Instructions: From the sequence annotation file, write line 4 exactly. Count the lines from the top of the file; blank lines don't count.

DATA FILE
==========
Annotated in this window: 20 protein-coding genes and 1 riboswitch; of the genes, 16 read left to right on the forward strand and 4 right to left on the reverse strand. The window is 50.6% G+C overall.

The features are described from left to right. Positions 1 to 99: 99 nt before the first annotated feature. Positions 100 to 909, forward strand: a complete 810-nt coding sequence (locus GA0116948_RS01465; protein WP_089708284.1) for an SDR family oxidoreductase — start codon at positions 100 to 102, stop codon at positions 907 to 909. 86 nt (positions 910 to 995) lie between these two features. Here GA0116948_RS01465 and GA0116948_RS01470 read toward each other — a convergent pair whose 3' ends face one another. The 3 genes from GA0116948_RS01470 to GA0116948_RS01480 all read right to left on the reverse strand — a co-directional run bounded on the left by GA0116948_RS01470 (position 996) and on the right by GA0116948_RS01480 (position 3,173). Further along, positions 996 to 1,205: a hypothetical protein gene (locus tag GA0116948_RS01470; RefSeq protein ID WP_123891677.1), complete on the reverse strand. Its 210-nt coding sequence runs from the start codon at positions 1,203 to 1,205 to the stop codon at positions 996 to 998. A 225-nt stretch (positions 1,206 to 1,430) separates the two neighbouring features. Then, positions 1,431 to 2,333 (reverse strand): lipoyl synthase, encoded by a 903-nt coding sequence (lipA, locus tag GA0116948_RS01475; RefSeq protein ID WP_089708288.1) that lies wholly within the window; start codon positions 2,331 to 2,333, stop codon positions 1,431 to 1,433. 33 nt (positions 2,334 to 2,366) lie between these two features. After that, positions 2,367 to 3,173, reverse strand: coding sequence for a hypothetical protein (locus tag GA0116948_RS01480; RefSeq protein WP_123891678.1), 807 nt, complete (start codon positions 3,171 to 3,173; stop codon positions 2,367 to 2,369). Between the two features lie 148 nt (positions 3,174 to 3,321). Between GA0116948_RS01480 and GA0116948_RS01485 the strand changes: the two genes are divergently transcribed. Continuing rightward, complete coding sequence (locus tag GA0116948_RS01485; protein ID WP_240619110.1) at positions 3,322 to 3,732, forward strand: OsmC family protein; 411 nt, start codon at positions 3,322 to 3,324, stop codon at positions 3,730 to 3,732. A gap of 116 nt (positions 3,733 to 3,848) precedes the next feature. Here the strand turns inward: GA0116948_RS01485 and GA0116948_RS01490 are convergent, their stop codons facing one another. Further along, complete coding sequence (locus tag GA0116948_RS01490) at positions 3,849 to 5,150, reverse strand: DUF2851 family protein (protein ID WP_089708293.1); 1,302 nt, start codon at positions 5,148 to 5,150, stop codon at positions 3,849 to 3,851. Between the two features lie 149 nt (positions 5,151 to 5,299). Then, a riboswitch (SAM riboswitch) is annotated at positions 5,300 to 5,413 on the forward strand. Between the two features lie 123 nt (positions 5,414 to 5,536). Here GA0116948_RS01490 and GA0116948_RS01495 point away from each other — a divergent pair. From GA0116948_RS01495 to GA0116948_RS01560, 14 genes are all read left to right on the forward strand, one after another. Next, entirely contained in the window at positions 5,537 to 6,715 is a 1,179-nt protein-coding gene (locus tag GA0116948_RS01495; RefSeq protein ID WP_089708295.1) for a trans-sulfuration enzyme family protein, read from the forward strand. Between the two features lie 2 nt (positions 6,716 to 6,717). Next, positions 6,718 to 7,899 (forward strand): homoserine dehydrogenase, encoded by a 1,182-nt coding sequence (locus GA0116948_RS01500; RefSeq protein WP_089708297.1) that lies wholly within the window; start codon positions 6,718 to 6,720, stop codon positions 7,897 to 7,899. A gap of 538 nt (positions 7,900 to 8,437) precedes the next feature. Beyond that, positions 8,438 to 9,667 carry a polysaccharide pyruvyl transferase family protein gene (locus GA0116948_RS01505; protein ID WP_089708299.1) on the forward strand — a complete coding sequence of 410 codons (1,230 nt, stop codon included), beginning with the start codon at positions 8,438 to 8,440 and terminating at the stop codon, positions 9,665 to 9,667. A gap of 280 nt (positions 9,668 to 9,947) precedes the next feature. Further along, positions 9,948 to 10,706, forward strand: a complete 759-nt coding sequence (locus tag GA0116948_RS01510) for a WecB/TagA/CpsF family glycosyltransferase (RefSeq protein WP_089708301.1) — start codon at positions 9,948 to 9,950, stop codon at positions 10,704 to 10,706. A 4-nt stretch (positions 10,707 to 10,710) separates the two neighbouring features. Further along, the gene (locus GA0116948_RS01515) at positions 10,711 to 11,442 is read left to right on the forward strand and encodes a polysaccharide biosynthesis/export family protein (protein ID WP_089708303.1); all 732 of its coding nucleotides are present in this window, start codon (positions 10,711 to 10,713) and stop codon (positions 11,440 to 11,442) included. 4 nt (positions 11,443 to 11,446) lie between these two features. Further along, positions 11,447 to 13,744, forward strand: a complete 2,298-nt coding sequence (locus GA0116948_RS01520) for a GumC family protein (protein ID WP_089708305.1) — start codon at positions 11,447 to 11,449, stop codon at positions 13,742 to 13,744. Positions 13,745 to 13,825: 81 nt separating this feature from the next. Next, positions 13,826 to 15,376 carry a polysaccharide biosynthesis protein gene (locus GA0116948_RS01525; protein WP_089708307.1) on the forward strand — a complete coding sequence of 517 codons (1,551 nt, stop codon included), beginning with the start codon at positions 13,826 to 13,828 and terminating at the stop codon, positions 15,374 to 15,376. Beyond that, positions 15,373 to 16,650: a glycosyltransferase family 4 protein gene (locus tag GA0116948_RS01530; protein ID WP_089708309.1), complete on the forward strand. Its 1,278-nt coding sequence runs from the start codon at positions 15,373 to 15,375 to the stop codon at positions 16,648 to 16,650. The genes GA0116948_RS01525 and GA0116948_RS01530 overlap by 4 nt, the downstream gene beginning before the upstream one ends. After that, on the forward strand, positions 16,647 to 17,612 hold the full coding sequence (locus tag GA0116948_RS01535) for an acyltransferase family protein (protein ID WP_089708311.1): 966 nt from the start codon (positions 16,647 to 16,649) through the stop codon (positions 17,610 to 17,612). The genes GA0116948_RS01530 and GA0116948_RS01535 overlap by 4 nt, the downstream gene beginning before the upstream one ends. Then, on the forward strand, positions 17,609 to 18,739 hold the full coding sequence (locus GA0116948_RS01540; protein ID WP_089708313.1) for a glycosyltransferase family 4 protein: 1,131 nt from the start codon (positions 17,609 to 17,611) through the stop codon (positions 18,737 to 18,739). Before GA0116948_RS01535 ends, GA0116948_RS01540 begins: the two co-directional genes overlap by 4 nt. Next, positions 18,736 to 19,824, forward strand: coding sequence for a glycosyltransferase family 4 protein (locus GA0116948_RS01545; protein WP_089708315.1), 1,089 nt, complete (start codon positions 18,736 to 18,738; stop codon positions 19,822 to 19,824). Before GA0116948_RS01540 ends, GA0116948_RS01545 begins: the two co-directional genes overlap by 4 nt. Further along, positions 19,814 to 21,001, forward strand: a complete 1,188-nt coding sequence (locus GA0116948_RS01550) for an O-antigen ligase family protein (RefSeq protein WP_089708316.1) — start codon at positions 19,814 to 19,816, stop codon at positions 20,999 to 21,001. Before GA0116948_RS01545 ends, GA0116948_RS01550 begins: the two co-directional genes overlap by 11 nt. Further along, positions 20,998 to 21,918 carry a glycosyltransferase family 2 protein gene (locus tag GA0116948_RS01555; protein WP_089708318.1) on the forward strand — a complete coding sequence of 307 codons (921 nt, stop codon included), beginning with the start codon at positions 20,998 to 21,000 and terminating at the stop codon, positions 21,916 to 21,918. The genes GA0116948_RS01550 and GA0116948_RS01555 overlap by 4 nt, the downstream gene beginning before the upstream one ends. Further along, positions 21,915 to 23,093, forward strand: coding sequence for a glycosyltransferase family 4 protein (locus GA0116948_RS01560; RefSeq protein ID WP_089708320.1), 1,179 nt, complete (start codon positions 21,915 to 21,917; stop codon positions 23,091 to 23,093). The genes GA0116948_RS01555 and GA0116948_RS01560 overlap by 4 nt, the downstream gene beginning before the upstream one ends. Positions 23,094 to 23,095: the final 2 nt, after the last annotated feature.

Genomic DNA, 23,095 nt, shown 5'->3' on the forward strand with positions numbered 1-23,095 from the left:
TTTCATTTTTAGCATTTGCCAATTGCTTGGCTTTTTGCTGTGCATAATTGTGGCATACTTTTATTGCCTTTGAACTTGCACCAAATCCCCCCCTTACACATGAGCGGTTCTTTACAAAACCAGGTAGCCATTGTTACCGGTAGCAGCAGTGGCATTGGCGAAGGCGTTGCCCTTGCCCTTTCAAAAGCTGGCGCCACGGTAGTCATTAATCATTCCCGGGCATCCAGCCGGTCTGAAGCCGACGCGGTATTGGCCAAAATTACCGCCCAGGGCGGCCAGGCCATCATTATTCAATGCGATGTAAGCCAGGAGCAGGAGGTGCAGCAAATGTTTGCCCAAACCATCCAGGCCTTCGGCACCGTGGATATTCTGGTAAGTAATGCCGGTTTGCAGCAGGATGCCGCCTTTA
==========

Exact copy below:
TTTCATTTTTAGCATTTGCCAATTGCTTGGCTTTTTGCTGTGCATAATTGTGGCATACTTTTATTGCCTTTGAACTTGCACCAAATCCCCCCCTTACACATGAGCGGTTCTTTACAAAACCAGGTAGCCATTGTTACCGGTAGCAGCAGTGGCATTGGCGAAGGCGTTGCCCTTGCCCTTTCAAAAGCTGGCGCCACGGTAGTCATTAATCATTCCCGGGCATCCAGCCGGTCTGAAGCCGACGCGGTATTGGCCAAAATTACCGCCCAGGGCGGCCAGGCCATCATTATTCAATGCGATGTAAGCCAGGAGCAGGAGGTGCAGCAAATGTTTGCCCAAACCATCCAGGCCTTCGGCACCGTGGATATTCTGGTAAGTAATGCCGGTTTGCAGCAGGATGCCGCCTTTA